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Dream the Impossible Dream: 

Getting to work on time

The best way to grasp the reality of Charlotte's traffic situation is to think in terms of Chief Traffic Engineer Bill Diller's dead body. Diller, a middle-aged guy who isn't exactly at death's door, is frank about the fact that by the time the city and the state get around to improving many of the 30 most congested locations in Charlotte, he probably will be. That is, if they ever improve them, which, in most cases, they have no plans to do. Not now. Not ever. And nobody's talking about it.

The locations I'm referring to can be found on a high congestion list that rarely leaves the bounds of city hall. The top 30 hot spots on the list include legendary intersections like Fairview and Providence Roads, the intersection of Randolph and Sharon Amity, and the intersection of Monroe and Wendover Roads and just about any place you can think of where traffic backs up for miles. These high-congestion spots form a virtual barrier between the suburbs, where most of the population of this county lives, and the place city and county leaders are trying to concentrate most of them -- uptown. And again, nobody's talking about it.

Traffic engineers say that the city and state have no plans to do anything about 14 of the worst intersections, and another 10 may be addressed decades from now -- or maybe not. The majority aren't even listed on the city's $2 billion capital improvement wish list of needed road projects, most of which won't get funded in the next two decades either, but are at least on the city's radar.

With a few exceptions, what the city's most congested locations have in common is that they would cost a lot of money to improve, millions if not tens of millions more than the city's annual budget for roadwork can handle. And it's not like you can just add lanes to Fairview and Providence where the two roads intersect and make a difference. You'd probably have to widen the intersection in at least three directions for at least half a mile. If the Freedom Drive widening project is any example, that could cost over $50 million. And even then, you'd probably have to spend more money further down Providence, where the traffic from the improved intersection would again back up.

It would also mean condemning a lot of right-of-way land along the roads, which could be expensive and would make people mad. Worse yet, like Providence and Monroe roads, many of the roads on the high congestion list are state roads, which shouldn't even technically be our responsibility, but are, since the state is strapped for road funds.

The city has skipped over the most congested areas to spend its road budget money on less congested spots where a $500,000 traffic improvement can make a significant difference. More bang for the buck, it's called.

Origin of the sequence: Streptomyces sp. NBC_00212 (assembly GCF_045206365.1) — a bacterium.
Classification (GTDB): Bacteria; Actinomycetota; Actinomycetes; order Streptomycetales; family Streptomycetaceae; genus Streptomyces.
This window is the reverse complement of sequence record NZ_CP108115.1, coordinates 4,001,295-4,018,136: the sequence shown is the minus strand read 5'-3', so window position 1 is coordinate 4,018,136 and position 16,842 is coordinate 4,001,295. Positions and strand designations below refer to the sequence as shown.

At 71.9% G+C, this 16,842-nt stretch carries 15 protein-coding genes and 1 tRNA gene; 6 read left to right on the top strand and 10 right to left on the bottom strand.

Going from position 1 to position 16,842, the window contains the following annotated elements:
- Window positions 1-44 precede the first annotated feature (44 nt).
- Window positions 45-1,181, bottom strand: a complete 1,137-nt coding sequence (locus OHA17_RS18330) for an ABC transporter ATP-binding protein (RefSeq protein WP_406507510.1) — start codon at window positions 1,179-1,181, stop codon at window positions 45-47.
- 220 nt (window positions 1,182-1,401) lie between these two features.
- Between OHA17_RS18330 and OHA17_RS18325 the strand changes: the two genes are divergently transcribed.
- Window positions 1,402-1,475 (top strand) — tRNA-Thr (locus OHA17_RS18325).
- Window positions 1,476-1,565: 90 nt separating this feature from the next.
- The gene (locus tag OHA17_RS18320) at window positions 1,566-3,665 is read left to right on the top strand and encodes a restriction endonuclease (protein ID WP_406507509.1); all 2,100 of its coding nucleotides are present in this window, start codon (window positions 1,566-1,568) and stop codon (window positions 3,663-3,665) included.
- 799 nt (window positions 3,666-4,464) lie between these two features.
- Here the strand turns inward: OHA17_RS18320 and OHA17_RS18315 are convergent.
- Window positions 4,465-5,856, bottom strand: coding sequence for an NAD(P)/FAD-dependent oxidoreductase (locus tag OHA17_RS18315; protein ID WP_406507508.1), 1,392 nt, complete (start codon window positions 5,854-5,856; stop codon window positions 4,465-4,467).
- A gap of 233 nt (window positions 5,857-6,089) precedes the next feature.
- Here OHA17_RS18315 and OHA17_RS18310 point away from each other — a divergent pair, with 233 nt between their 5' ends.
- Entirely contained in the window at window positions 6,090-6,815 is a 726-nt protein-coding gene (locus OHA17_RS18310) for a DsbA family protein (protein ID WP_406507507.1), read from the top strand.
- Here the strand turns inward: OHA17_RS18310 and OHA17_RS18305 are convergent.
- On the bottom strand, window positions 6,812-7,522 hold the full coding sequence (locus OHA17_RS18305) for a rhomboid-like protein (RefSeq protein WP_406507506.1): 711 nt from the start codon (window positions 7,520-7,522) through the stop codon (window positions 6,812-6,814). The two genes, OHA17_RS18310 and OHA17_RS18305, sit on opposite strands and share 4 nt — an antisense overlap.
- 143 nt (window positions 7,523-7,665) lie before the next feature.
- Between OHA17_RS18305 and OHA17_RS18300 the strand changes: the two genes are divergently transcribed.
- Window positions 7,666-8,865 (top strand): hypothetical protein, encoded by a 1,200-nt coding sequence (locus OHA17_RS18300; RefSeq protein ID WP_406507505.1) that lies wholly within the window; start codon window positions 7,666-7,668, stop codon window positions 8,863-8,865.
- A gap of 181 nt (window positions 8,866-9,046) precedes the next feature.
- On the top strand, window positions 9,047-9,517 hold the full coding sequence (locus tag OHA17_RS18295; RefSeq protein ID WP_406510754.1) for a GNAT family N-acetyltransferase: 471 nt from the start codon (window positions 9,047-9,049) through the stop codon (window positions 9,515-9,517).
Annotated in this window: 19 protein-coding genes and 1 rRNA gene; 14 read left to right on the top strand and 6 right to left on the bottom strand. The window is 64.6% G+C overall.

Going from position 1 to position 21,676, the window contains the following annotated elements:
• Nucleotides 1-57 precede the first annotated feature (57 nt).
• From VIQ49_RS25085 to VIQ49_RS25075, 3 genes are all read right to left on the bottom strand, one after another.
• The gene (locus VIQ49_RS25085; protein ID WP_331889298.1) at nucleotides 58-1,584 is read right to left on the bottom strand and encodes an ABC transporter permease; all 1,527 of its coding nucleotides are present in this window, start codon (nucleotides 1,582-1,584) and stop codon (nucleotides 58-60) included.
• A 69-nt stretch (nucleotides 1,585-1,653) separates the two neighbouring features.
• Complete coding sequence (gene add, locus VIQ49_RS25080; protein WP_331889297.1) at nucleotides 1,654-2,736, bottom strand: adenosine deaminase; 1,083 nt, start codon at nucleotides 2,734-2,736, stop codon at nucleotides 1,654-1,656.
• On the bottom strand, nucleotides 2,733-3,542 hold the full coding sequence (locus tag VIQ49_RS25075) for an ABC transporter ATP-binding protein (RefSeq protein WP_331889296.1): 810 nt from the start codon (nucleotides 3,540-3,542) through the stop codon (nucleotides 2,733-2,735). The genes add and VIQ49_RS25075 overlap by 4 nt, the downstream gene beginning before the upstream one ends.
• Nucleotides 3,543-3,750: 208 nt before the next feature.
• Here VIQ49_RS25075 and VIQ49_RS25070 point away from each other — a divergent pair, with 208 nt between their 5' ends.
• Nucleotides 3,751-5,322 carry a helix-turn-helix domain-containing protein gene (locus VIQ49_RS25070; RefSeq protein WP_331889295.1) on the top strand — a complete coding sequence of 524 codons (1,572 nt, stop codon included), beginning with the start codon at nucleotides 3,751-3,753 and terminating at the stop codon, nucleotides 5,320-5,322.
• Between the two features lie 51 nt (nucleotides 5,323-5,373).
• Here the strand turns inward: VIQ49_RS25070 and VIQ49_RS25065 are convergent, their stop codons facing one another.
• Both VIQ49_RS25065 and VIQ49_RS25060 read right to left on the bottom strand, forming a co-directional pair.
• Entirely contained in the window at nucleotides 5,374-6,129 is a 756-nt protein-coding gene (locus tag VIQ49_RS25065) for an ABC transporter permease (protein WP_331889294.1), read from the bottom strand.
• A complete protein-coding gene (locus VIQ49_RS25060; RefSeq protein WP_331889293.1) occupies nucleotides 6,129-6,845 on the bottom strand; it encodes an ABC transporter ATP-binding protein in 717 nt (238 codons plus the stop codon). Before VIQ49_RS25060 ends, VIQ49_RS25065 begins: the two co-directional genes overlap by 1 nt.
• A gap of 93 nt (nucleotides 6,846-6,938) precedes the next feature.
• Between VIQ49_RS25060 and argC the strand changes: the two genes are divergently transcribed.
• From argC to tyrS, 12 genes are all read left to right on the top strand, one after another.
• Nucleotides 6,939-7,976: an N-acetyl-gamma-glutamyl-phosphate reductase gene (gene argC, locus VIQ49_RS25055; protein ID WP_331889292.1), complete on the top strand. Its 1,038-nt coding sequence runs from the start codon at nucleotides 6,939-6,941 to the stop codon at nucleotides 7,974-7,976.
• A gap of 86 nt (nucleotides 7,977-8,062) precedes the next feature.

That's not to say that the city, county and state couldn't make a significant difference if they had three billion dollars or so lying around. That would be enough to cover most of the county's major road needs for the next two decades and make a difference for drivers. Seem like a lot? Not when you consider that $3 billion is three-fifths of just the cost overrun on our mass transit project -- which includes light rail and buses, but not roads. In 1998, when our elected officials sold the project to the public, it was supposed to cost $1 billion. Now it costs $6 billion.

Of course, many of these are the same elected officials who have long records of supporting the rezonings that made the suburbs what they are today. Now that the car-dependent suburban living they created is no longer in vogue, their attitude is that suburban drivers are the root of our problems and they can either rot in traffic or move closer to uptown -- if they can afford it. They believe that if we stop combating congestion on a large scale, it will force people to live near downtown and use mass transit.

The problem with this is that many high-congestion spots we have no intention of addressing are intersections that hundreds of thousands of people must pass through every day to get to work. Even if every seat on every bus and light rail car were filled every day, it wouldn't make a dent in the traffic at these intersections. Since light rail will never run down Providence Road or anywhere near these intersections, many of these drivers won't have the option to use it, even if they wanted to.

As we grow, we'll always have traffic, and congestion will continue to get worse. But if drivers ever got a look at what just a third of the $5 billion cost increase in mass transit over the last five years could buy, they'd rear-end someone.

Contact Tara Servatius at

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